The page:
With all the innovation that needs to be applied in the mining and engineering space, skills development has assumed a critical role. Without constant attention to new levels of expertise, companies can start experiencing a resistance to change that could slow down critical advancements, argues Vusi Mnguni of Sandvik Mining and Rock Solutions.
As a result, the company invests heavily in employee and customer development through its training academy at its Khomanani head office. This is made possible through a variety of specially developed programmes, with most of these conducted in collaboration with tertiary institutions such as the University of Pretoria, Tshwane University of Technology, Colliery Training College, Sandvik Training Academy and other qualified skills development providers.
“Innovation in mining means that more changes are coming, but change is only possible with new competencies,” argues Mnguni. “Unless you have prepared your employees with the requisite skills to drive the change you want, that change process is doomed – as many people will resist what they do not know.”
Citing Sandvik’s purpose being “We make the shift – advancing the world through engineering”, he highlights that this requires the business to identify the skills it needs now – and those it needs in the future. Training in the necessary competencies must begin now, to enable the company to move forward towards meeting its strategic objectives.
“This approach also makes an important broader contribution to the mining sector because tomorrow’s skills need to be in place before we can introduce our latest technologies to the market,” he explains. “The application of technology is really a change management process, which rests on the leadership, technical and organisational capacity of all involved.”
To achieve this, Sandvik Mining and Rock Solutions is engaged in a wide range of training initiatives in technical, managerial and other skills. Mnguni emphasises that change is driven by leadership, and skills are developed at this level in terms of adaptability, agility and change management.
“Another key aspect of learning among our staff and in the mining sector generally today is around data,” he explains. “It is increasingly expected that decision-making is data driven, so everyone needs to be literate at the level that they interact with data to understand and analyse the growing volume of data available.”
Mechatronics competency is the way forward and a focal point for Sandvik Mining and Rock Solutions. Indeed, it is already demanded in the current working environment, as the company is a leader in developing intelligent machines for mining.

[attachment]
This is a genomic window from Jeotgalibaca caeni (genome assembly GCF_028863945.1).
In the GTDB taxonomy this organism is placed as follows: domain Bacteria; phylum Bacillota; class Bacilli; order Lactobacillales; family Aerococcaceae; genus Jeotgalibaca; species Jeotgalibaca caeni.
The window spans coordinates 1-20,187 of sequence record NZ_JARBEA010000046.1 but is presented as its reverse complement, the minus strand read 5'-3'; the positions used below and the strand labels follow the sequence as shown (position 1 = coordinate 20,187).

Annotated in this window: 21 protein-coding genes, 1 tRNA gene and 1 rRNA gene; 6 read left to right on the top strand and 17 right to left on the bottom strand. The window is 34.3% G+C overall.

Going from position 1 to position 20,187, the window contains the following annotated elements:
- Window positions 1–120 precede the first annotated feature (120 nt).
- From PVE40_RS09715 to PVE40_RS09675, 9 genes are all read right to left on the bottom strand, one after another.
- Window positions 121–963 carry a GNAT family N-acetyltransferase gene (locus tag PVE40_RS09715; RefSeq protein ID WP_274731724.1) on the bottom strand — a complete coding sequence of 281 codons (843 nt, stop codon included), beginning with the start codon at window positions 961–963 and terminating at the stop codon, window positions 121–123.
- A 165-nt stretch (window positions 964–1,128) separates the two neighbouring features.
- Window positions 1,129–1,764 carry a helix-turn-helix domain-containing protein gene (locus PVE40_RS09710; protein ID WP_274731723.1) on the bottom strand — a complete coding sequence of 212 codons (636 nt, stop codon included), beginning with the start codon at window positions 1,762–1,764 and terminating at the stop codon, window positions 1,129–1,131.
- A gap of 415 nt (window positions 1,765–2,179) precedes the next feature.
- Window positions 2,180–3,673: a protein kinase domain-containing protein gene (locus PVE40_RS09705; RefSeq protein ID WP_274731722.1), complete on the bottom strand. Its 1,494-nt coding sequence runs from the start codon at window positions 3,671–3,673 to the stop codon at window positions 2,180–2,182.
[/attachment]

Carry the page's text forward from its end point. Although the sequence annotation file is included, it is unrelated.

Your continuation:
This means that the traditional artisan skill sets must be taken further, he says. Collaborating with the Tshwane University of Technology, the company upskills millwrights and electricians through a mechatronics programme that deals with the marriage of mechanical, electrical and computer science. This is one of only two institutions in Africa who can offer this specialised course.
“In fact, we have changed our apprenticeship programme to our Millwright Extended Programme which makes Artisan 4.0 a focal point. This includes basic skills in PLC programming and working with autonomous robots/vehicles,” he says. “This helps to equip the kind of artisan that industry really needs, as it is no longer enough to be specialised in the traditional trades. While regulated apprenticeship modules are generic, the apprentices need additional specialised training to be ready to work on modern mining equipment.”
Various training modalities are appreciated by Sandvik, Virtual, In- Class, Instructor Led , Self-Paced , Nano Learnings , Simulated , On the Job Training , Coaching , Augmented and Virtual Reality.
He adds that it is essential that all role players align their programmes with the technology trends. This is what Sandvik Academy does, not only as a pipeline for its own skills but also for customers that request it. Such is the legacy of skills development at the company, that it has trained more than 1,000 apprentices over the past 22 years – at a 100% absorption rate into employment.
“These people are gold to the industry and have been taken up not only in South Africa but in countries like Zambia, Tanzania and Zimbabwe, as well as abroad,” Mnguni concludes.